The results of a new poll provide financial advisers with a lot of food for thought.
A recent poll, conducted by Tilney, shows that many investors don’t just want low-cost financial advice, they’d prefer not to pay for it at all.
The poll goes on to state that a significant share of them have never given any thought to the idea of getting professional help with money advice and planning.
Of the 2,000 British adults questioned in the survey, 16% shied away from financial advice because of the assumption that intermediaries’ objectivity might be clouded by commissions.
The prevalence of this misconception remains despite commission-based retail investment advice being banned six years ago as part of the RDR (Retail Distribution Review).
People in the pre-retirement group (aged 55-64) were most likely to have this perception. About 26% of the members of this group who did not seek financial advice held this view.
Among the 2,000 adults who participated in the poll, 81% had not made use of the services of a professional financial adviser – and among those 26% cited fees as one of the factors.
One of the most popular reasons respondents quoted for not seeking financial advice, was that they preferred to manage their own financial affairs (33%). Another third admitted that the thought had simply never occurred to them.
About one in five respondents preferred to seek advice from friends or family, while 25% got their financial advice from internet searches.
A meagre 11% of participants thought that the trustworthiness of the financial services industry had increased since the financial crisis. A disturbing 30%, on the other hand, believed the industry had become less worthy of their trust, while nearly two-fifths (38%) perceived no change.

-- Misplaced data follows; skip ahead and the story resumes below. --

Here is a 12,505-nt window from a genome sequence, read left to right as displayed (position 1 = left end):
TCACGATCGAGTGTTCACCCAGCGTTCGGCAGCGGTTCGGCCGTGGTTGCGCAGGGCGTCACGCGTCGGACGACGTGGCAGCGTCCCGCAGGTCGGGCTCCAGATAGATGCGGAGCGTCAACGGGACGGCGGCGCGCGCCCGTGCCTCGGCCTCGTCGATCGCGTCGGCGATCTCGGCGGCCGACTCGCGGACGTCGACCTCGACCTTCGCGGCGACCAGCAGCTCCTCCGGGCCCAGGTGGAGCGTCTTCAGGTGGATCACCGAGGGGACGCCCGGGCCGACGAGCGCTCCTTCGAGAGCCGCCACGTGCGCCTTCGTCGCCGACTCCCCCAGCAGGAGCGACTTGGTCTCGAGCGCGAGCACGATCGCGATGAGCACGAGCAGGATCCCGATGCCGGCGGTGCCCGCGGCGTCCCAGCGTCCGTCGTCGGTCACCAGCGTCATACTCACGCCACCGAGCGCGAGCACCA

Jason Hollands, the managing director at Tilney, said: “The research shows that despite major regulatory reforms to improve transparency and bring an end to commission-based financial advice, it takes many years to shift deeply entrenched opinions.”
He added that there were always going to be individuals who have enough confidence to personally make investment decisions, or who were just not willing to pay for advice.
He believes there are nevertheless a large number of individuals who could benefit from financial advice, but who have simply never considered the idea.
Tilney went on to say that bad financial advice from friends or family members, however well intended, or misleading information gained from an internet search, did not offer much in the way of protection should things not go as planned.
He concluded: “Much work needs to be done to highlight the value of sound financial advice in helping people get better outcomes on their savings and investments and in so doing achieving peace of mind.”
Legacy of trail commissions
Earlier in April, the Financial Conduct Authority (FCA) stated that it did not have any immediate plans to do away with the trail commission on share classes that were sold before the introduction of RDR.
Patrick Conolly, a certified financial planner, said advisers of today should no longer be reliant on trail commissions, and that those who were should change their business model.
Another financial specialist, Tim Sargisson, said that with providers moving to terminate trail commissions, financial advisers had to stay in control of their income streams.